Monday, June 17, 2013

Sweet things

I have finished the workshop I told you about awhile back. The workshop was in the town of Maçainhas and aimed to teach how to make the "Papa" blanket a popular blanket in the region of Serra da Estrela made from sheep wool. The last factory making these blankets by hand closed last year and now in an attempt to preserve this tradition this workshop was organized. It was very useful, a lot of fun and hard work. Even though it was not exhaustive in the sense that we had the opportunity to try all the parts of the process involved in making these blankets we at least got to have a go at weaving. The loom is massive and old and has a brilliant system to work the shuttles that are propelled using a rope. It is a very physical job and extremely hard work. I got tired weaving a small section that was basically getting through a loaded shuttle, but a normal day in the factory implied that 7 blankets be made, each blanket measuring a little over 2 meters. After the blankets are woven they go into a machine that washes and felts and then another that cards, which is what basically makes the blankets have that hairy fluffy look. The blankets are then taken outside, (a process done only in Summer, the weaving normally reserved for winter), to dry in the sun, stretched on metal structures called "râmbolas". The felting and carding these days are made using machines but there was a time when these processes were also done by hand. The carding was done using the dried head of the wild Teasel. You can see Teasels pictured above. We also got to weave using smaller table looms, but for me this part of the workshop was not particularly interesting.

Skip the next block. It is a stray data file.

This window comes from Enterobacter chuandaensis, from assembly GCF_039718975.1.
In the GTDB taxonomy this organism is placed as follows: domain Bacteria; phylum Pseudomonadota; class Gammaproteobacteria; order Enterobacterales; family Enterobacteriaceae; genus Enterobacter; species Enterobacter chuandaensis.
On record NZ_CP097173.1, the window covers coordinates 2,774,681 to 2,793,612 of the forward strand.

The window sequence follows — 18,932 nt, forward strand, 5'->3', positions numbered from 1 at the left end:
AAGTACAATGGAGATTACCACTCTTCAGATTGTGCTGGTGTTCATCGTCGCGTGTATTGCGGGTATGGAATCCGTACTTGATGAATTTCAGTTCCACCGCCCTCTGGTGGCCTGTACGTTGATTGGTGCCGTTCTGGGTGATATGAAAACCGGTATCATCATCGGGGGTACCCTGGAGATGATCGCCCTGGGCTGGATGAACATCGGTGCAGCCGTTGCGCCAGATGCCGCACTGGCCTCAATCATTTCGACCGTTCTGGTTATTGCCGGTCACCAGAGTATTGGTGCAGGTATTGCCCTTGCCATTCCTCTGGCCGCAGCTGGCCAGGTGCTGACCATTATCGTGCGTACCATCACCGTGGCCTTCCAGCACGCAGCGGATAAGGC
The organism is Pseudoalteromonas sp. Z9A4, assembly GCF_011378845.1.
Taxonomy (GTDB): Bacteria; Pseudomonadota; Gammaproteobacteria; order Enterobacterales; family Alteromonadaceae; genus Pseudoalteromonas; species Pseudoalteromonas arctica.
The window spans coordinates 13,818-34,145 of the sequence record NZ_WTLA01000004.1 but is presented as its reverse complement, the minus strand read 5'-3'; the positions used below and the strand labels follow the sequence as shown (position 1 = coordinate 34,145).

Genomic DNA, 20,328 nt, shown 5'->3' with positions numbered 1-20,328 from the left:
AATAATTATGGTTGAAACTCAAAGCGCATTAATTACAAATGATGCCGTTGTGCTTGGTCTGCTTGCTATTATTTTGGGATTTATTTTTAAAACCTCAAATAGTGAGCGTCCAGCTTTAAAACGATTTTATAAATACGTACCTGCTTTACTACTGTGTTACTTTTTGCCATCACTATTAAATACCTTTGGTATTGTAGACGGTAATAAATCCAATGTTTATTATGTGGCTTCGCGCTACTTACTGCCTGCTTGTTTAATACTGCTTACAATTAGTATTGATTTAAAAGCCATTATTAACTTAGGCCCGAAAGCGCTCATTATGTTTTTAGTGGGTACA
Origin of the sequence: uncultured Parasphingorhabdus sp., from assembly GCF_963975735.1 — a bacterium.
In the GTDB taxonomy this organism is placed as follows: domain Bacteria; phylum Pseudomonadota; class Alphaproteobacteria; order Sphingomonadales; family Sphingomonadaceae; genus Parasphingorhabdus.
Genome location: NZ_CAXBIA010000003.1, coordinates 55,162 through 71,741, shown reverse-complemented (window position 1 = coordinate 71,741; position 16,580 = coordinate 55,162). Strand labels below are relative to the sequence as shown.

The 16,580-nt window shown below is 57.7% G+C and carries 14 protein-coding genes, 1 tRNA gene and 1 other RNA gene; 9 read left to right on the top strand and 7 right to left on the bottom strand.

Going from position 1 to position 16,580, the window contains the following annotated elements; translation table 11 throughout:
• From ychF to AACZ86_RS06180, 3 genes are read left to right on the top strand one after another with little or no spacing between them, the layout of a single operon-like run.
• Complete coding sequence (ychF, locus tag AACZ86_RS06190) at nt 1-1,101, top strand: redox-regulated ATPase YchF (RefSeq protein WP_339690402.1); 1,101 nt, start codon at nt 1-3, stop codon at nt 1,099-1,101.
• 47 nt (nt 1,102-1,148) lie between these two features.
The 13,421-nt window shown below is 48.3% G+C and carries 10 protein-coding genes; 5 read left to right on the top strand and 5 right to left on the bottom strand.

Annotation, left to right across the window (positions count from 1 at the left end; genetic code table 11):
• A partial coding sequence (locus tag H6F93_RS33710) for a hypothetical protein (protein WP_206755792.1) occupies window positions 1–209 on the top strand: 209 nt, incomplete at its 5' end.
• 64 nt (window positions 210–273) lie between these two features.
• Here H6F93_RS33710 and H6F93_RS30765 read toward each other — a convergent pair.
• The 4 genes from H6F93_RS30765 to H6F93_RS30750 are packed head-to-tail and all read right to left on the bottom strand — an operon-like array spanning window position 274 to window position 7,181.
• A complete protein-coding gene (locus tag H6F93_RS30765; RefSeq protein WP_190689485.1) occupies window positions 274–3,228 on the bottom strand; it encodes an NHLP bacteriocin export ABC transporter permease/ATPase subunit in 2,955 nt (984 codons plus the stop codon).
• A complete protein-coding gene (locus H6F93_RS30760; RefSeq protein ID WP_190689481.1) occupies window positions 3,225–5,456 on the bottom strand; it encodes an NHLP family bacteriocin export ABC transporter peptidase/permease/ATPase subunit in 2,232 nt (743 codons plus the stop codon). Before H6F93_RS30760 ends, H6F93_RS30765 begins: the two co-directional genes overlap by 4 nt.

Yesterday´s project was fixing an old chair. My friend Chagas had already sanded the chair back and given it a good clean and I varnished it. Awhile back I noticed that Sra. Maria da Gloria had some chairs at home she had fixed by making cork seats. I thought this was a brilliant idea and asked her if she had some cork to spare. Last week she finally gave me the cork and clear instructions on how to proceed. The cork has to be soaked in water for a few days if the water is cold, or the process can be sped up a little if you soak the cork in hot water, so that the cork can be more easily cut. I just left the cork in the tank for a few days and turned it occasionally to make the process even. Then it is just a matter of cutting the cork straight and line it with the back of the chair, I made a few extra cuts so the cork sits nicely into the shape of the back, nailed this part secure, then proceeded to cut the other 3 sides and nailed them in place. The result, I hope you agree, is fantastic on many levels, and super comfortable.

My small veggie patch is finally growing, you can see various beetroots, sunflower, lettuce...

To end the week, a small expedition to find wild strawberries. We found very few berries, but the extra sweet taste made up for the lack in quantity and the naturally smaller size.